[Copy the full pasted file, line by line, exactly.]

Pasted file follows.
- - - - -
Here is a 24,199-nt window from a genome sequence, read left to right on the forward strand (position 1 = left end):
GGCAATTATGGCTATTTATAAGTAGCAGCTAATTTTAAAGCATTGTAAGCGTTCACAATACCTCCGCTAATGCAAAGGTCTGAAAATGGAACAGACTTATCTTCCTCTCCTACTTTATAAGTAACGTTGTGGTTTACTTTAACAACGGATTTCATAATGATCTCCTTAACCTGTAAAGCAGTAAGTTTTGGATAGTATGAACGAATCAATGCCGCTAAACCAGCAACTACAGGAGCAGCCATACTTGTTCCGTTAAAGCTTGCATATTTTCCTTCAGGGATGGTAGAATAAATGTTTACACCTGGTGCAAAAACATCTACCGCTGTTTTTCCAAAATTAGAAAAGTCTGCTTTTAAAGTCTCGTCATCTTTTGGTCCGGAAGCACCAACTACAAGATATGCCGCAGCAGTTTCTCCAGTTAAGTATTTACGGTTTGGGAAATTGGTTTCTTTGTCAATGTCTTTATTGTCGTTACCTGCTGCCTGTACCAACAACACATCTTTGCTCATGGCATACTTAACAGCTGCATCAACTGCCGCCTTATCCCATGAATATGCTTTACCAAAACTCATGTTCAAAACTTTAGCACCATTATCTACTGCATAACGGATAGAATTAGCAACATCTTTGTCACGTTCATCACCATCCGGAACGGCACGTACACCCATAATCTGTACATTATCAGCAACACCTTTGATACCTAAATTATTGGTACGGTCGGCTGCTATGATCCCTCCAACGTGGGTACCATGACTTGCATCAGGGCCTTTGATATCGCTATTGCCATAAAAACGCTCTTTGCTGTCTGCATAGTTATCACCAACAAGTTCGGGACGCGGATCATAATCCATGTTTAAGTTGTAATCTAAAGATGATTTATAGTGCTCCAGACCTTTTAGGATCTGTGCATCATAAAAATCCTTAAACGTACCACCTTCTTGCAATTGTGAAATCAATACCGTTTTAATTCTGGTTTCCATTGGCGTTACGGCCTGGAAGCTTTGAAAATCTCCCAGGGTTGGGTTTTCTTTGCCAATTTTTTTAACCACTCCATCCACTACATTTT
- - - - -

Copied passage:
Here is a 24,199-nt window from a genome sequence, read left to right on the forward strand (position 1 = left end):
GGCAATTATGGCTATTTATAAGTAGCAGCTAATTTTAAAGCATTGTAAGCGTTCACAATACCTCCGCTAATGCAAAGGTCTGAAAATGGAACAGACTTATCTTCCTCTCCTACTTTATAAGTAACGTTGTGGTTTACTTTAACAACGGATTTCATAATGATCTCCTTAACCTGTAAAGCAGTAAGTTTTGGATAGTATGAACGAATCAATGCCGCTAAACCAGCAACTACAGGAGCAGCCATACTTGTTCCGTTAAAGCTTGCATATTTTCCTTCAGGGATGGTAGAATAAATGTTTACACCTGGTGCAAAAACATCTACCGCTGTTTTTCCAAAATTAGAAAAGTCTGCTTTTAAAGTCTCGTCATCTTTTGGTCCGGAAGCACCAACTACAAGATATGCCGCAGCAGTTTCTCCAGTTAAGTATTTACGGTTTGGGAAATTGGTTTCTTTGTCAATGTCTTTATTGTCGTTACCTGCTGCCTGTACCAACAACACATCTTTGCTCATGGCATACTTAACAGCTGCATCAACTGCCGCCTTATCCCATGAATATGCTTTACCAAAACTCATGTTCAAAACTTTAGCACCATTATCTACTGCATAACGGATAGAATTAGCAACATCTTTGTCACGTTCATCACCATCCGGAACGGCACGTACACCCATAATCTGTACATTATCAGCAACACCTTTGATACCTAAATTATTGGTACGGTCGGCTGCTATGATCCCTCCAACGTGGGTACCATGACTTGCATCAGGGCCTTTGATATCGCTATTGCCATAAAAACGCTCTTTGCTGTCTGCATAGTTATCACCAACAAGTTCGGGACGCGGATCATAATCCATGTTTAAGTTGTAATCTAAAGATGATTTATAGTGCTCCAGACCTTTTAGGATCTGTGCATCATAAAAATCCTTAAACGTACCACCTTCTTGCAATTGTGAAATCAATACCGTTTTAATTCTGGTTTCCATTGGCGTTACGGCCTGGAAGCTTTGAAAATCTCCCAGGGTTGGGTTTTCTTTGCCAATTTTTTTAACCACTCCATCCACTACATTTT